You know that your insurance protects your home’s value in case of particularly unfortunate events, like a break-in, a flood or an earthquake. But what about smoke damage?
Sure, your insurance will definitely cover it if your whole house burns down because of a kitchen fire. In fact, home fires are an all-too-common occurrence, and one of the most frequent scenarios in which people call in home insurance claims. According to the Red Cross, home fires cause almost $7 billion of property damage every year. But smoke damage is a little less obvious, and potentially just as troubling.
The short answer is, your home insurance policy most likely covers smoke damage — but the extent to which it’s covered could be complicated.
Let’s get into why the answer is so complicated and how to find out what you’re covered for.
First — Exactly what does your home insurance policy cover?
Generally speaking, a typical homeowner’s insurance policy will cover whatever damage results from a fire. Of course, that means damage from the flames themselves, but it should also include any damage from soot, ash, or smoke. Essentially, damage caused by the byproducts of a fire should be as good as damage caused by the fire itself, but each plan is different.
Check Your Home Insurance Plan
The first thing you should do is take a look at your contract to see exactly what’s covered — we can’t emphasize this enough. In rare cases, a contract may explicitly state that smoke damage isn’t covered. In other cases, a contract could be very ambiguously worded when it comes to smoke damage, giving the company a loophole to say they cover damage from house fires, even though they won’t pay up on smoke damage.
A contract could also cover certain parts of the repair process but not others. Maybe your company will insure any repair costs associated with smoke damage, but won’t pay for professionals to examine your house and determine the extent of the damage. Either way, the most important part of the claim process is making sure you’re very, very familiar with your contract’s specific intricacies and limitations.
What are the different smoke-related damages your insurance company might cover?
What exactly is covered will vary contract-to-contract, but there are a couple of different parts of identifying and repairing smoke damage that your insurance company might cover.
Some common costs associated with the process are:
- Hiring a professional to examine your home for any underlying damage
- Living costs while your home is being repaired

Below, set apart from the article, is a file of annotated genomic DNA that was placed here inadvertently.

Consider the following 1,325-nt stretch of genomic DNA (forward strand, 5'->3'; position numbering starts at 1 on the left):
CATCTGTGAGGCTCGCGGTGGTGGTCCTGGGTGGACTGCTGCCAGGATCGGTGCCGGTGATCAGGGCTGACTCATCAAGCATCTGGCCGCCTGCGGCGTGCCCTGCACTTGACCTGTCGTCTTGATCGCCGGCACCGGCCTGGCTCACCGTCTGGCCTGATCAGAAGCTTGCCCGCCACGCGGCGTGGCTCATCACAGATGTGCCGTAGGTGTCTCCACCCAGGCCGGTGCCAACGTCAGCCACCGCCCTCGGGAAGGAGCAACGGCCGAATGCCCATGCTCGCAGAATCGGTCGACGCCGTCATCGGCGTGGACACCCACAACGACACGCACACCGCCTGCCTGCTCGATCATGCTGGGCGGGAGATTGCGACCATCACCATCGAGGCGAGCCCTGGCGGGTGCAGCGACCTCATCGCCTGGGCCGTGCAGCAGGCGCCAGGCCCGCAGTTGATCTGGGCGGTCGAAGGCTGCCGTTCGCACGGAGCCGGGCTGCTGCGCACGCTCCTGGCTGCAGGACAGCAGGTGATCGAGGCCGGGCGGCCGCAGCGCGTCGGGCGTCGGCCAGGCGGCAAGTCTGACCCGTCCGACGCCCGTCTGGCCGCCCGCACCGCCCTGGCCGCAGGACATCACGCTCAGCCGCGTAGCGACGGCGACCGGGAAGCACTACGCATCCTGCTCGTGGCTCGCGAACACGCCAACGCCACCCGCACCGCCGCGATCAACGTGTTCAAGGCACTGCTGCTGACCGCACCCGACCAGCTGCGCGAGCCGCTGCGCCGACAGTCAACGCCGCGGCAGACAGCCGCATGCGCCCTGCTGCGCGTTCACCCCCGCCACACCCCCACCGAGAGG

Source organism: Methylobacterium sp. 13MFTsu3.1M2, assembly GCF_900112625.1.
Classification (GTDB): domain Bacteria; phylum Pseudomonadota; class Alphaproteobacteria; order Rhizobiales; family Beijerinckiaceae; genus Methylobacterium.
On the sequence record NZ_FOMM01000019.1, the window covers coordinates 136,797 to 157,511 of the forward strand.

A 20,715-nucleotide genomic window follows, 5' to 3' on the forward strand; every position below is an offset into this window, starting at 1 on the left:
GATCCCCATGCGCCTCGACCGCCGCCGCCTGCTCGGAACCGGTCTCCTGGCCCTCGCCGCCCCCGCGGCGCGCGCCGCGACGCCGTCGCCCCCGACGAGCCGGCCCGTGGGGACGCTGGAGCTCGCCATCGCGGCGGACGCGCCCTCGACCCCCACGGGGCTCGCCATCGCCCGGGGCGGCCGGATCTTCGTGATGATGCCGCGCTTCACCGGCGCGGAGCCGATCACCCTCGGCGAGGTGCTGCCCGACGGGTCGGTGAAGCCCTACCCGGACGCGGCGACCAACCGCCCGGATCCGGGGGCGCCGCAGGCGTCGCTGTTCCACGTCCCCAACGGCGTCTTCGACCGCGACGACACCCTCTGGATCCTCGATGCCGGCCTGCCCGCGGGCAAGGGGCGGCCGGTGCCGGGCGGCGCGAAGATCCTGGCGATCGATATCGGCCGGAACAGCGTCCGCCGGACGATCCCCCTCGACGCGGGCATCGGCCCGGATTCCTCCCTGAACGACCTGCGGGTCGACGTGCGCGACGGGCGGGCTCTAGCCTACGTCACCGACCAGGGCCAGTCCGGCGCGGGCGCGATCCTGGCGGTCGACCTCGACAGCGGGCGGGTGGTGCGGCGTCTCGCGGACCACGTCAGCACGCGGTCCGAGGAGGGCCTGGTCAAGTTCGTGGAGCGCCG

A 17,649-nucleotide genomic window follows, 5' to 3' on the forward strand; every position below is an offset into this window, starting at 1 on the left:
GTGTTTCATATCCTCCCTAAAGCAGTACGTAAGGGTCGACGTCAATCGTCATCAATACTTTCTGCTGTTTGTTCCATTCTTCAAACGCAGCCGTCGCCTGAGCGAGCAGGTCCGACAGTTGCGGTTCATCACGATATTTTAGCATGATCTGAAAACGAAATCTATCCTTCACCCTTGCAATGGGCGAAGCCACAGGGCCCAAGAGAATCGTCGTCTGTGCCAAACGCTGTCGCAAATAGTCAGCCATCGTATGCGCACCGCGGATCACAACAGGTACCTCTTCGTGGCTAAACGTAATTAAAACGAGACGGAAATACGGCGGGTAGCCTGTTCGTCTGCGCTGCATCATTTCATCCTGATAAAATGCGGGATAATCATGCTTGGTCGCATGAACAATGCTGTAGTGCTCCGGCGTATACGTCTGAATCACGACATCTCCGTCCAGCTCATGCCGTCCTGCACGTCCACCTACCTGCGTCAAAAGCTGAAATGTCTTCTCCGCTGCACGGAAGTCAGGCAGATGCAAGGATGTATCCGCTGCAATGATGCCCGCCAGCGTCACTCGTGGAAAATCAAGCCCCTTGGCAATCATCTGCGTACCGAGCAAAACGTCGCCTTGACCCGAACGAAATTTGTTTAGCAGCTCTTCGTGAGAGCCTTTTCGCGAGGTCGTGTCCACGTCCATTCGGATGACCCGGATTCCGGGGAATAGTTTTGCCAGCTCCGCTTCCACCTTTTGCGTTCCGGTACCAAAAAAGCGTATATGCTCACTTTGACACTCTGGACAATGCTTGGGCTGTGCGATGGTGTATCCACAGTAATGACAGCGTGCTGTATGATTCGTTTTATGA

- Repair for any structural or cosmetic damage to your home
- Cleaning or replacement for damaged furniture or appliances
- Replacement for any damaged ventilation filters, drywall, or insulation throughout the house.
What should you do to ensure you get the most coverage for any smoke damage?
There are two crucial steps you should take when you’re trying to get the most out of a claim on smoke damage: documentation and professional examination.
First, you’ll need to make sure you thoroughly document each and every instance of damage. Any cosmetic harm to walls, ceilings, floors or upholstery might seem obvious to you because you live there, but it’ll pay off to take clear, well-lit photos of all the damage you can see. An insurance adjuster who steps foot into your home for the first time might not necessarily be able to see the difference between your smoke-stained drapes and their formerly pristine condition. You don’t have to do this alone. If you have extensive damage you can hire a public adjuster to help locate and document it to make sure you don’t miss anything.
The second step is to have a professional thoroughly examine your home. Your insurance company will send someone out to do this, but you’ll want to have your own second opinion. You can hire a contractor, a structural engineer, or an industrial hygienist to come in and take a look.
This step is so important because, in the wake of a fire, many types of damage aren’t apparent on the surface. Sure, it’s easy to spot any large stains on your ceiling or walls. But your home’s internal systems and furniture could also have been equally compromised.
The smoke could have damaged your home’s ventilation system or any insulation in the walls. Or it could have settled into your carpets and any upholstered furniture, in which case they might need to be professionally cleaned. In any case, invisible smoke damage could be both a health concern and a huge portion of repair costs that you won’t be able to file a claim for without proof.
If it sounds complicated, that’s because it is. Filing a claim for partial smoke damage is, in some ways, harder than filing one for something like a flood or an earthquake. It isn’t always easy to tell whether or not your house is damaged from smoke, and getting your insurance company to pay out could be harder than for more obvious types of damage. But as long as you take a close look at your contract, hire a professional to check your house, and document the damage as clearly as possible, you should be able to file a claim without issue.